Wednesday, April 17, 2013

The Analyzation of SPC Data

Stanley Deming, Ph.D., President, Statistical Designs recently sat down with us to go over some of the topics he'll be presenting on during the Development, Validation and Maintenance of Biological Assays event taking place this coming May.

Today, Dr. Deming answers the question:
Are there differences in how SPC data should be analyzed if one is interested in spotting emerging trends rather than determining the acceptability of a particular assay?

This is, in part, a trick question: SPC data should never be used to determine the acceptability of a particular assay. Concepts like “system suitability criteria” and “assay acceptance criteria” are essentially “specifications” (whether we call them that or not), and it is a commonplace that “specifications should be based on fitness for use”, not on the behavior of the assay. 
Statistical process control limits can be thought of as a visualization of the voice of the process (assay) talking to us and telling us how it is behaving. Specification limits can be thought of as a visualization of our voice talking to the process and trying to tell it how we want it to behave. Unfortunately, the process could care less about what we want – it is not going to listen to us, it is just going to do what it does. 
Setting specifications based on statistical process control limits is misguided thinking – control limits and specification limits are totally separate concepts. For example, a process can be out of statistical control and still be within specifications (i.e. fit for use). Statistical process control limits should never be used to set specification limits – specification limits should be based on fitness for use.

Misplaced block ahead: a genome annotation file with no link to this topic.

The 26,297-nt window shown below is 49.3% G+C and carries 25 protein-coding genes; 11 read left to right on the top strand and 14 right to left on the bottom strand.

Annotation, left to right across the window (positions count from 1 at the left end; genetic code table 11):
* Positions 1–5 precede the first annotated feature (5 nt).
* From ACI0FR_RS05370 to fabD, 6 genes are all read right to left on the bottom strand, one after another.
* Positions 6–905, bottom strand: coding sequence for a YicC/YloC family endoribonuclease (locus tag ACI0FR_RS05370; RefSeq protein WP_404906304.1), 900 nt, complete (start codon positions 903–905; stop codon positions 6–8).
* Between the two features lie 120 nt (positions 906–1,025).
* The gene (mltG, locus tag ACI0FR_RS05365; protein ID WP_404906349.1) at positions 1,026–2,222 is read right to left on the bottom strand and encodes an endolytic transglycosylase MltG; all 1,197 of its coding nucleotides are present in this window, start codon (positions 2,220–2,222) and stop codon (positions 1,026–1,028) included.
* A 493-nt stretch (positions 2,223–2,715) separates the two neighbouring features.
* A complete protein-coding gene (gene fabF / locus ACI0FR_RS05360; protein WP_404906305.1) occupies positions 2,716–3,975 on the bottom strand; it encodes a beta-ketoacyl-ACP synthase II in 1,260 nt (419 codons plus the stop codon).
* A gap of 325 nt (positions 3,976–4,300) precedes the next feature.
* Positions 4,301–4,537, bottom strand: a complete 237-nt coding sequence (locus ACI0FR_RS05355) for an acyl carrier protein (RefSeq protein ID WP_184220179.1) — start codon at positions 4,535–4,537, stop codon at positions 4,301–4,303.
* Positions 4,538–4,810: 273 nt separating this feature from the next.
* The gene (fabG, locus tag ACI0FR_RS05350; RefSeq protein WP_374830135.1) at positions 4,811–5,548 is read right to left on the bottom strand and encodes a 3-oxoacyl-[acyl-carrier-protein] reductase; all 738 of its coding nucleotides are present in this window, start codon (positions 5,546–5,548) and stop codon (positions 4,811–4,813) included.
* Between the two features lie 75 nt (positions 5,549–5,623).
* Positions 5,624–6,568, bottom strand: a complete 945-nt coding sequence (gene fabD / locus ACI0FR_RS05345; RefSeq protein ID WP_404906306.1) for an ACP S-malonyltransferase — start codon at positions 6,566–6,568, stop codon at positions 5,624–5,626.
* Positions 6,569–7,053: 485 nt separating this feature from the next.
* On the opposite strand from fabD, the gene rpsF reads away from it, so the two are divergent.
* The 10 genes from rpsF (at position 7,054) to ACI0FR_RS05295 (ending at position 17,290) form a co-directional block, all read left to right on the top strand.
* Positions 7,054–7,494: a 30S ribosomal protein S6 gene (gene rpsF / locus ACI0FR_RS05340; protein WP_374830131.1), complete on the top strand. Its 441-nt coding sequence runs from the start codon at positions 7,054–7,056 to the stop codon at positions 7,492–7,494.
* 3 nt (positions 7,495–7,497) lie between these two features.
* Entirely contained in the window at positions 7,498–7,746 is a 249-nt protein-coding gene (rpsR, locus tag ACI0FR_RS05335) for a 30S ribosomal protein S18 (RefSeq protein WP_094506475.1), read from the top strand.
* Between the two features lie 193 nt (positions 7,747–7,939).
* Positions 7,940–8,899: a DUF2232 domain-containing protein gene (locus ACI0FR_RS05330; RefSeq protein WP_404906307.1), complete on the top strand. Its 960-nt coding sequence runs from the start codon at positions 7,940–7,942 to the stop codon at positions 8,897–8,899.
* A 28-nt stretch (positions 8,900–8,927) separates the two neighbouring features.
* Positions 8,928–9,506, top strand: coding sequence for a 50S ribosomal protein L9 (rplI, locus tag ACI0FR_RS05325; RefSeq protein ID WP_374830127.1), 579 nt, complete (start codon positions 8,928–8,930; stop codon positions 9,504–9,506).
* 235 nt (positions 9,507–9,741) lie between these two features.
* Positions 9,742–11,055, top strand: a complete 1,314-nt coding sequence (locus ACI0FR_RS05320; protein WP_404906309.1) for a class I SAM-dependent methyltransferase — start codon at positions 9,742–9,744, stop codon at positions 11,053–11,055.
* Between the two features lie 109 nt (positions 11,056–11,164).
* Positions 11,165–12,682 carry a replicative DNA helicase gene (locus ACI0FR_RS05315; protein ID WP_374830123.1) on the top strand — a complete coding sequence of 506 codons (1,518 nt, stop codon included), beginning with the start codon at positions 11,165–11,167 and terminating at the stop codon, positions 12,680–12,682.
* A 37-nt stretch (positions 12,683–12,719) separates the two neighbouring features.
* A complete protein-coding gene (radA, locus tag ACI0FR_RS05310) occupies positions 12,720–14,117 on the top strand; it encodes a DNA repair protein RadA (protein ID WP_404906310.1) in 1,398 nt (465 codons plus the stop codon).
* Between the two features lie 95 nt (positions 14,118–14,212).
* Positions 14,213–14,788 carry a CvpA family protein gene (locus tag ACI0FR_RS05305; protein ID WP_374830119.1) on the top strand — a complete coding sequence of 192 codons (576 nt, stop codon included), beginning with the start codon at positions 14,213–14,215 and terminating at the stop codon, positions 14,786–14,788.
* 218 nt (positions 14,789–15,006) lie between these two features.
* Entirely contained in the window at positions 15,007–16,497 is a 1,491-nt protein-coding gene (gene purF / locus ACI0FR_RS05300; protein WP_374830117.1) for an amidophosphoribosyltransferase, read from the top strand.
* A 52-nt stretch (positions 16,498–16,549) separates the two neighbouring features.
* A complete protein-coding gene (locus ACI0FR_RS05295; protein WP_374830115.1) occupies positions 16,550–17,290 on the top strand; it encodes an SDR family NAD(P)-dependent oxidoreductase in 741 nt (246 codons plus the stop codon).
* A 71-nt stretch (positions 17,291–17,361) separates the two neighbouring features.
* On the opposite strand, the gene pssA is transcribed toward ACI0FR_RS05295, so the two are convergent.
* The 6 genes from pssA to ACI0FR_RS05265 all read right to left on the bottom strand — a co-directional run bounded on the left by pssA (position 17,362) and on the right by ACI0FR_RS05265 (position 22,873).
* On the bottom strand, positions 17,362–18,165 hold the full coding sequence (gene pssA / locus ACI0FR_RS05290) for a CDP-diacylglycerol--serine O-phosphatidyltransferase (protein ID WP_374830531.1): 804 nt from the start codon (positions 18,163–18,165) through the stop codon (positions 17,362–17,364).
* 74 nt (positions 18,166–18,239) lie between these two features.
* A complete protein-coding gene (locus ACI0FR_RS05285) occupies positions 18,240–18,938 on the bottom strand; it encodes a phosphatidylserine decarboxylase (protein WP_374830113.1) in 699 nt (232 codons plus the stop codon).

Getting back to the first part of the question: The “rule of eight” (or, as I prefer, the “rule of ten”) states that if eight (or ten) or more consecutive data points fall on the same side of the center line on either the x-bar or r chart, then the process is out of control in the sense that it is drifting off in one direction. This indicates an ‘emerging trend” and should be brought to the attention of the assayist. 
As a final point, sometimes “emerging trends” are not necessarily bad. As an example, if the r-chart has eight (or ten) or more consecutive data points below the centerline, this is an indication of improved precision. This suggests that there is an opportunity to discover why the precision has improved, and to then implement that discovery so the precision can remain improved in the future.

Dr. Deming will be leading the workshop Process Capability and Variance Components Analysis on May 14, 2013.  For more information on this session and the rest of the program, download the Bioassays agenda. If you'd like to join us May 14-16, 2013 in Seattle, as a reader of this blog, when you register to join us and mention code IBA13JP, you'll save 20% off the standard rate! Have any questions? Feel free to email Jennifer Pereira.

Share this article with your social network, just click below to share now!

No comments :

Post a Comment